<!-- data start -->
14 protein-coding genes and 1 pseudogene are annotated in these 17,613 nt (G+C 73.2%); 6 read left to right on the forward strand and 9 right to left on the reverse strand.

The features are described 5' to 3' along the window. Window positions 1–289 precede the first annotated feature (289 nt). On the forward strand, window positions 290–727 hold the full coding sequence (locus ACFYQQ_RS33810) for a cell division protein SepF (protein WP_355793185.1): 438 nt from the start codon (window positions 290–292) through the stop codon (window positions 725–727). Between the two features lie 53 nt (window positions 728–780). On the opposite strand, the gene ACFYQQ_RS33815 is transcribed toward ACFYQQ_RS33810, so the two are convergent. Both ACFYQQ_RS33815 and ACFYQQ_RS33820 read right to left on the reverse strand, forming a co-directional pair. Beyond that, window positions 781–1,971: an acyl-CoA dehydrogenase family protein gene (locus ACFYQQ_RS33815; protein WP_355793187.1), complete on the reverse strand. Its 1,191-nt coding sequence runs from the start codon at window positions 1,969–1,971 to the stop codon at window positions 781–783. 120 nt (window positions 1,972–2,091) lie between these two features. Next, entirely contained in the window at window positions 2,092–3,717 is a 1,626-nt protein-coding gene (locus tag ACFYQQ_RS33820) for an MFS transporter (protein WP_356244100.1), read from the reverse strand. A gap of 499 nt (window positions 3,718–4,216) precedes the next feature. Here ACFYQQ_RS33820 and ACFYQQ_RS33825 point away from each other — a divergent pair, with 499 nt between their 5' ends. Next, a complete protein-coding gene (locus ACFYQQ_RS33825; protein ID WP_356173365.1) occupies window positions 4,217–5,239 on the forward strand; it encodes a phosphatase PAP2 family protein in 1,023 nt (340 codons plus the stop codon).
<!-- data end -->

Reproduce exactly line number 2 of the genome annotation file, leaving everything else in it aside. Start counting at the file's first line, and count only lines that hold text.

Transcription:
The features are described 5' to 3' along the window. Window positions 1–289 precede the first annotated feature (289 nt). On the forward strand, window positions 290–727 hold the full coding sequence (locus ACFYQQ_RS33810) for a cell division protein SepF (protein WP_355793185.1): 438 nt from the start codon (window positions 290–292) through the stop codon (window positions 725–727). Between the two features lie 53 nt (window positions 728–780). On the opposite strand, the gene ACFYQQ_RS33815 is transcribed toward ACFYQQ_RS33810, so the two are convergent. Both ACFYQQ_RS33815 and ACFYQQ_RS33820 read right to left on the reverse strand, forming a co-directional pair. Beyond that, window positions 781–1,971: an acyl-CoA dehydrogenase family protein gene (locus ACFYQQ_RS33815; protein WP_355793187.1), complete on the reverse strand. Its 1,191-nt coding sequence runs from the start codon at window positions 1,969–1,971 to the stop codon at window positions 781–783. 120 nt (window positions 1,972–2,091) lie between these two features. Next, entirely contained in the window at window positions 2,092–3,717 is a 1,626-nt protein-coding gene (locus tag ACFYQQ_RS33820) for an MFS transporter (protein WP_356244100.1), read from the reverse strand. A gap of 499 nt (window positions 3,718–4,216) precedes the next feature. Here ACFYQQ_RS33820 and ACFYQQ_RS33825 point away from each other — a divergent pair, with 499 nt between their 5' ends. Next, a complete protein-coding gene (locus ACFYQQ_RS33825; protein ID WP_356173365.1) occupies window positions 4,217–5,239 on the forward strand; it encodes a phosphatase PAP2 family protein in 1,023 nt (340 codons plus the stop codon).